All 10 players from this list have become good professionals due to scouting by this formula. That being said, tight end is probably the easiest position to project to the NFL.
Offensive Tackles: 2001-2012
Scouting offensive tackles and guards means looking for players to cover the left and right side. The key here is to look for what the prospect does well and does not do well, and then assigning the player to a system. For the most part, if a player lines up at right tackle in college, he will stay there in the NFL. You will see more left tackles make the switch to the right side.
There is no set standard for scouting left and right tackle in general, only in each individual war room.
|4||Russell Okung||Oklahoma St||2010|
|5||Mike Williams ||Texas||2002|
|8||Eric Winston||Miami (FL)||2006|
You can see from the list above that scouting offensive tackles is tough business. For every lock like Jake Long there is a Leonard Davis. For every Joe Thomas, a Mike Williams.
Tackles must be athletic, strong, agile and tough. This is a rare combination to find and develop. I like to look for tackles who dominate at the college level, but even with that as a baseline, it's easy to become overwhelmed with athletes like Trent Williams and Russell Okung. It's early in both careers, but neither player has lived up to expectations yet.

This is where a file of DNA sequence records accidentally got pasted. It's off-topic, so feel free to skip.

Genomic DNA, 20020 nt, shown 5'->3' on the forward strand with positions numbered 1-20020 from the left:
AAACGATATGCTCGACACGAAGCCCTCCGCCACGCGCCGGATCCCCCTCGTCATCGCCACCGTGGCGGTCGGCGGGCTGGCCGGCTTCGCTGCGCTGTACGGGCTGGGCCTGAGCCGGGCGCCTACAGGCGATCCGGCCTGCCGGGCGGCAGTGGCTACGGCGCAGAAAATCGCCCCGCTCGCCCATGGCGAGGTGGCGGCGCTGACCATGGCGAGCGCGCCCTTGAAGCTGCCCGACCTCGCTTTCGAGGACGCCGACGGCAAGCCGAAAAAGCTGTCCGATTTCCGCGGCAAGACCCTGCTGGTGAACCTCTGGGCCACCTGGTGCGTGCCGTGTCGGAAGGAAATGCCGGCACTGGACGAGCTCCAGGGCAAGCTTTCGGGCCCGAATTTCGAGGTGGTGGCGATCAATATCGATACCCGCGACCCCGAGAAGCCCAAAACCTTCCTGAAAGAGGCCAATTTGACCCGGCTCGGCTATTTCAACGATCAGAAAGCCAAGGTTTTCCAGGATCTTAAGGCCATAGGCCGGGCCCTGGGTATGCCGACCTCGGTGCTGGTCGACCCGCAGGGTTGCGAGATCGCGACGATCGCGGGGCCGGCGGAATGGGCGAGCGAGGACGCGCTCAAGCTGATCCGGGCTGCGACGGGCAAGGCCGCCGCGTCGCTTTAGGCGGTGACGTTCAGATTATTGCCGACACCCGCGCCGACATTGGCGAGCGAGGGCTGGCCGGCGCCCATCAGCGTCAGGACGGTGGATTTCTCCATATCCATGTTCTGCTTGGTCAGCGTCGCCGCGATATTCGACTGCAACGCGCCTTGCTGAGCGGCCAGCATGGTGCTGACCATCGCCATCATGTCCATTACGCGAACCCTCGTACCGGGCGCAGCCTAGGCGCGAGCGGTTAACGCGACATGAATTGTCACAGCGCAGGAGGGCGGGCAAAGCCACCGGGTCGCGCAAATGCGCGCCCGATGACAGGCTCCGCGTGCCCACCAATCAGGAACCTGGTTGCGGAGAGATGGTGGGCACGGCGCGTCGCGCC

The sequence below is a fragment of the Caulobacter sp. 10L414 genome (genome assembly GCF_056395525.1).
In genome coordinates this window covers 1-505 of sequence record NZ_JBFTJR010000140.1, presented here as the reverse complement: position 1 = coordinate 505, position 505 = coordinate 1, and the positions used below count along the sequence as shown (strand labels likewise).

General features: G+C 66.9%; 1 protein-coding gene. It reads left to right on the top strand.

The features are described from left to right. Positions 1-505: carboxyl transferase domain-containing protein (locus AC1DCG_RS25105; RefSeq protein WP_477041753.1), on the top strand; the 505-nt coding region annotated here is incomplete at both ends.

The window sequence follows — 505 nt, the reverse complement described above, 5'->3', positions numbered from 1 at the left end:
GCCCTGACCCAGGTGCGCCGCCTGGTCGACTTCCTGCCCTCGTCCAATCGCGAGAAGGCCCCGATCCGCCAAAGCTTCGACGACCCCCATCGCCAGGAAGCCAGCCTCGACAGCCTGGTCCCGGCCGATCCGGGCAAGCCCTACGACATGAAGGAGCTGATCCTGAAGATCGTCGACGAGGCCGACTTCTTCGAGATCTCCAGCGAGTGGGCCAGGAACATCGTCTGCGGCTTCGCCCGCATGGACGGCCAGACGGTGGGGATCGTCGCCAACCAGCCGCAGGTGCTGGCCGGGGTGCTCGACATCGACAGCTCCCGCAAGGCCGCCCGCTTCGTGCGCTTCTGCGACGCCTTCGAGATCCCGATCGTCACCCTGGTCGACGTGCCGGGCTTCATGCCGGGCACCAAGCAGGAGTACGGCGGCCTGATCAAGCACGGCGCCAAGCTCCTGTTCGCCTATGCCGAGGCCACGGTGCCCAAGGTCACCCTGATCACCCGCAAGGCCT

Offensive Guards: 2001-2012
Here's another position where college success almost always equals NFL success. Players like Steve Hutchinson, who was an All-American at Michigan, quickly become dominant at their position.
Guards must be quick and flexible enough to pull and trap, but strong enough to stand up against pass rushers. It's a tough position to play, but fairly easy to identify studs and duds.
|2||Chris Snee||Boston College||2004|
|7||Logan Mankins||Fresno State||2005|
|9||Stefan Wisniewski||Penn State||2011|
One trick to scouting for guards is to look for smaller left tackles. Guys like Logan Mankins and Danny Watkins make the move to guard in the NFL, while a bigger athlete at guard like Branden Albert can make the move to tackle in the NFL.
My one miss, and it was a big one, is Duke Robinson. Robinson was an elite college guard, but he started to regress in his senior season at Oklahoma. At the time, I thought he was on the fast track to All-Pro status. Turns out, he wasn't. Drafted in the fifth round, Robinson is out of the league.
A great center is the key to any offensive line. Finding one in the NFL draft can be an easy process. Look for a college center who's smart, strong and agile. College success from a player with baseline size, strength and agility equal a solid prospect.
|1||Jeff Faine||Notre Dame||2003|
|3||Nick Mangold||Ohio State||2006|
There are always misses. Max Unger was given a high grade due to his versatility on the Oregon offensive line, but he's yet to make his mark with the Seattle Seahawks. Other versatile linemen like David Baas and Andre Gurode were given high grades and have panned out.
What makes Jeff Faine the best all time? I've yet to see a center with Faine's level of smarts, strength and aggressive style of play from a college player.
Defensive Ends: 2001-2012
One of my favorite positions to scout has always been defensive ends. Modern day gladiators, a great defensive end can completely change the outcome of a game. Part athletics, part brute strength, defensive ends are the rarest of athletes.